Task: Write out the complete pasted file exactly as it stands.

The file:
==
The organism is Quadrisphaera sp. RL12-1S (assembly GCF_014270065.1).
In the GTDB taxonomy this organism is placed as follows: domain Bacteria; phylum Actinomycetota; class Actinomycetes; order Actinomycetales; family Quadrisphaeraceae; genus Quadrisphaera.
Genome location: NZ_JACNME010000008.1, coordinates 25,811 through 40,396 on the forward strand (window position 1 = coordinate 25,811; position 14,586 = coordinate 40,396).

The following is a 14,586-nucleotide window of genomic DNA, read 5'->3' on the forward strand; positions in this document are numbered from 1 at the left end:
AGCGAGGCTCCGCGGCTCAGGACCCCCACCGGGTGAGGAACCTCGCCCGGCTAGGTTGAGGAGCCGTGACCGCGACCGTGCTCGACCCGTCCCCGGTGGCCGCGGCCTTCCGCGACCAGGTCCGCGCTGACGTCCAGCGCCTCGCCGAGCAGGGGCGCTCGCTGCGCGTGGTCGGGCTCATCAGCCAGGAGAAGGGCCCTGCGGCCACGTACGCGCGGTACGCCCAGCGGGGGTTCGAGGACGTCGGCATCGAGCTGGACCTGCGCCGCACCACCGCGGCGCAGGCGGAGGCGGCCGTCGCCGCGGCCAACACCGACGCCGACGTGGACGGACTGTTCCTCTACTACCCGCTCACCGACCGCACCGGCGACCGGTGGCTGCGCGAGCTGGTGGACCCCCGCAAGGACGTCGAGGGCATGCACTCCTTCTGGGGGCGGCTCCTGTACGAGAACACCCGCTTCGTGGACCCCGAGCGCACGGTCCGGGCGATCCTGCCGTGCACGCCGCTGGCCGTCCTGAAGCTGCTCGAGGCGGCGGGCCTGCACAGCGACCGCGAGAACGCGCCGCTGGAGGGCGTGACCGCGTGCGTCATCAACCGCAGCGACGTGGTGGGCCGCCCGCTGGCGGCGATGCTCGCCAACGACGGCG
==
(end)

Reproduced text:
The organism is Quadrisphaera sp. RL12-1S (assembly GCF_014270065.1).
In the GTDB taxonomy this organism is placed as follows: domain Bacteria; phylum Actinomycetota; class Actinomycetes; order Actinomycetales; family Quadrisphaeraceae; genus Quadrisphaera.
Genome location: NZ_JACNME010000008.1, coordinates 25,811 through 40,396 on the forward strand (window position 1 = coordinate 25,811; position 14,586 = coordinate 40,396).

The following is a 14,586-nucleotide window of genomic DNA, read 5'->3' on the forward strand; positions in this document are numbered from 1 at the left end:
AGCGAGGCTCCGCGGCTCAGGACCCCCACCGGGTGAGGAACCTCGCCCGGCTAGGTTGAGGAGCCGTGACCGCGACCGTGCTCGACCCGTCCCCGGTGGCCGCGGCCTTCCGCGACCAGGTCCGCGCTGACGTCCAGCGCCTCGCCGAGCAGGGGCGCTCGCTGCGCGTGGTCGGGCTCATCAGCCAGGAGAAGGGCCCTGCGGCCACGTACGCGCGGTACGCCCAGCGGGGGTTCGAGGACGTCGGCATCGAGCTGGACCTGCGCCGCACCACCGCGGCGCAGGCGGAGGCGGCCGTCGCCGCGGCCAACACCGACGCCGACGTGGACGGACTGTTCCTCTACTACCCGCTCACCGACCGCACCGGCGACCGGTGGCTGCGCGAGCTGGTGGACCCCCGCAAGGACGTCGAGGGCATGCACTCCTTCTGGGGGCGGCTCCTGTACGAGAACACCCGCTTCGTGGACCCCGAGCGCACGGTCCGGGCGATCCTGCCGTGCACGCCGCTGGCCGTCCTGAAGCTGCTCGAGGCGGCGGGCCTGCACAGCGACCGCGAGAACGCGCCGCTGGAGGGCGTGACCGCGTGCGTCATCAACCGCAGCGACGTGGTGGGCCGCCCGCTGGCGGCGATGCTCGCCAACGACGGCG